Capitals’ Kahlil Fontana blueliner evades Alberni Valley Bulldogs’ Ethan Hersant during second-period B.C. Hockey League Island Division action at the Alberni Valley Multiplex on Saturday, April 10, 2021. (Susan Quinn/Black Press Media)
Cowichan Capitals go out with a bang

Caps finish BCHL season strong with 6-1 thumping of Clippers

The MS Society flag flies at Duncan city hall to mark MS Awareness Month. (Kevin Rothbauer/Citizen)
Duncan and CVRD help mark MS Awareness Month

MS Walk scales back, but fundraisers are still vital for MS Society

“Keeping fit for Mother’s Day: Participants of Cowichan Lake Recreation’s Mother’s Day hiking event make their way down the Trans Canada Trail, Sunday, May 8. The morning event later wrapped up with snacks and prizes.” (Tyler Clarke/Lake Cowichan Gazette May 11, 2011)
Flashback: Bears, elk, salmon, candidates, and lumber graders

This week around Cowichan Lake in years gone by

Sign up to fundraise to help those affected by dementia. (Submitted)
Not too late for Cowichan residents to join Alzheimer’s Walk

Set a walking or fitness goal for May and raise funds for the Alzheimer Society of B.C.

Robert’s column
Robert Barron Column: Poachers in forest reserve should be treated harshly

‘Poachers need to be rounded up and prosecuted as soon as possible’

Daily confirmed COVID-19 cases reported to B.C. public health, seven-day rolling average in white, to May 12, 2021. (B.C. Centre for Disease Control)
B.C. preparing ‘Restart 2.0’ from COVID-19 as June approaches

Daily infections fall below 500 Friday, down to 387 in hospital

A vial of AstraZeneca vaccine is seen at a mass COVID-19 vaccination clinic in Calgary, Alta., Thursday, April 22, 2021. Dr. Ben Chan remembers hearing the preliminary reports back in March of blood clots appearing in a handful of European recipients of the Oxford-AstraZeneca COVID-19 vaccine. THE CANADIAN PRESS/Jeff McIntosh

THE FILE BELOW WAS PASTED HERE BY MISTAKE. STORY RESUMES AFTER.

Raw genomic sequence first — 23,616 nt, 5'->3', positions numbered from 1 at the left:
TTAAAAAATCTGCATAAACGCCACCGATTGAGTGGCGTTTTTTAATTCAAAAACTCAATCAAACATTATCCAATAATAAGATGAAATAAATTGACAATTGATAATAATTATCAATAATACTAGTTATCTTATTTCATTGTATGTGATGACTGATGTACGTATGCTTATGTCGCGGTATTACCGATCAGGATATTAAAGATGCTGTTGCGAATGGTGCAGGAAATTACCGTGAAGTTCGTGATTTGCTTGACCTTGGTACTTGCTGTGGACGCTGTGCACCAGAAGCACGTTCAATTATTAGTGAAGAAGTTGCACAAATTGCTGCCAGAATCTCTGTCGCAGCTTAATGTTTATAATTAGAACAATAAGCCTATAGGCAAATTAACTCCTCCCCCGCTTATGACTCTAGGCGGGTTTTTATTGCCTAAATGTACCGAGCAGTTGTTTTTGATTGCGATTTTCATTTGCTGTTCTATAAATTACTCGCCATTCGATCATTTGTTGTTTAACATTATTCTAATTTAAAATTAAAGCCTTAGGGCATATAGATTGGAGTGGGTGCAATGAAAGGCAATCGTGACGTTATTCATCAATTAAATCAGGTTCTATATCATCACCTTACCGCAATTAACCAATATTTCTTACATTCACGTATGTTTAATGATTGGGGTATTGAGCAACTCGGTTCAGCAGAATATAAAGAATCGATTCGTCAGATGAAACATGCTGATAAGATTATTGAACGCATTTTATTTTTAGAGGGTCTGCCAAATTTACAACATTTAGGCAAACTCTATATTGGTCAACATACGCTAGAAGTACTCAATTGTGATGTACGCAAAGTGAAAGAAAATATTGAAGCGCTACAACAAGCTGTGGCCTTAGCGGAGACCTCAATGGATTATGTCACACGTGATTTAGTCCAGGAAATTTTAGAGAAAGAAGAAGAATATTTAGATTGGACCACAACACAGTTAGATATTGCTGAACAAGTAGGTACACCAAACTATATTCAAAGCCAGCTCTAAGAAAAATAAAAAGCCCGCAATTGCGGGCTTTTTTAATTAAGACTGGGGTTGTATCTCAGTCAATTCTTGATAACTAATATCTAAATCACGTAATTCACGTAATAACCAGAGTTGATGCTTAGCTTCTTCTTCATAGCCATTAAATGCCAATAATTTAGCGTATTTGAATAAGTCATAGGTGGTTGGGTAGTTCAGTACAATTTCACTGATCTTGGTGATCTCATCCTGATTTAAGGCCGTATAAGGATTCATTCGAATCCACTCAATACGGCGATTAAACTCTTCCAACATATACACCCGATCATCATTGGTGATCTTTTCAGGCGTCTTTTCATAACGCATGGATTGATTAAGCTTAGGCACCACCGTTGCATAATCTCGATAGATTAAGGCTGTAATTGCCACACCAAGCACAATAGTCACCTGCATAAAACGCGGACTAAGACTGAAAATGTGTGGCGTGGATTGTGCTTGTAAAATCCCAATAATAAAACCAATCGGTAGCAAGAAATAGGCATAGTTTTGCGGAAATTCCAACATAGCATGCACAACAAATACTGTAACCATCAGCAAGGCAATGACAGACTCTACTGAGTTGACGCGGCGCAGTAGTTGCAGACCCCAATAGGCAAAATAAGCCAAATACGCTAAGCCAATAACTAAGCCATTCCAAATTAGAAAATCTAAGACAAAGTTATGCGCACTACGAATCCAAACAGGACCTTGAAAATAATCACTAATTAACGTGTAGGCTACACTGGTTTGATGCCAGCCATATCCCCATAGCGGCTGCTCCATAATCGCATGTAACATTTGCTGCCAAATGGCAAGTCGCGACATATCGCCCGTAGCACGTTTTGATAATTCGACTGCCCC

Science on COVID, VITT constantly changing: A look at how doctors keep up

While VITT can represent challenges as a novel disorder, blood clots themselves are not new

Poached trees that were taken recently on Vancouver Island in the Mount Prevost area near Cowichan, B.C. are shown on Sunday, May 10, 2021. Big trees, small trees, dead trees, softwoods and hardwoods have all become valuable targets of tree poachers in British Columbia as timber prices hit record levels. THE CANADIAN PRESS/Jen Osborne.
Tree poaching from public forests increasing in B.C. as lumber hits record prices

Prices for B.C. softwood lumber reached $1,600 for 1,000 board feet compared with about $300 a year ago

The warm weather means time for a camping trip, or at least an excursion into nature. How much do you know about camps and camping-related facts? (John Arendt - Summerland Review)
QUIZ: Are you ready to go camping?

How many camp and camping-related questions can you answer?

On Friday, May 14 at Meadow Gardens Golf Club in Pitt Meadows, Michael Caan joined a very elite club of golfers who have shot under 60 (Instagram)
Crowds at English Bay were blasted with a large beam of light from an RCMP Air-1 helicopter on Friday, May 14. THE CANADIAN PRESS/Marc Grandmaison
Police enlist RCMP helicopter to disperse thousands crowded on Vancouver beach

On Friday night, police were witness to ‘several thousand people staying well into the evening’

Sinikka Gay Elliott was reported missing on Salt Spring Island on Wednesday, May 12. (Courtesty Salt Spring RCMP)
Body of UBC professor found on Salt Spring Island, no foul play suspected

Sinikka Elliott taught sociology at the university

The first Black judge named to the BC Supreme Court, Selwyn Romilly, was handcuffed at 9:15 a.m. May 14 while walking along the seawall. (YouTube/Screen grab)
Police apologize after wrongly arresting B.C.’s first Black Supreme Court Justice

At 81 years old, the retired judge was handcuffed in public while out for a walk Friday morning

Queen Elizabeth II and Clive Holland, deputy commonwealth president of the Royal Life Saving Society, top left, virtually present Dr. Steve Beerman, top right, with the King Edward VII Cup for his drowning-prevention work. Tanner Gorille and Sarah Downs were honoured with Russell Medals for their life-saving resuscitation. (Buckingham Palace photo)
Queen presents Vancouver Island doctor with award for global drowning prevention

Dr. Steve Beerman receives Royal Life Saving Society’s King Edward VII Cup at virtual ceremony

Most Read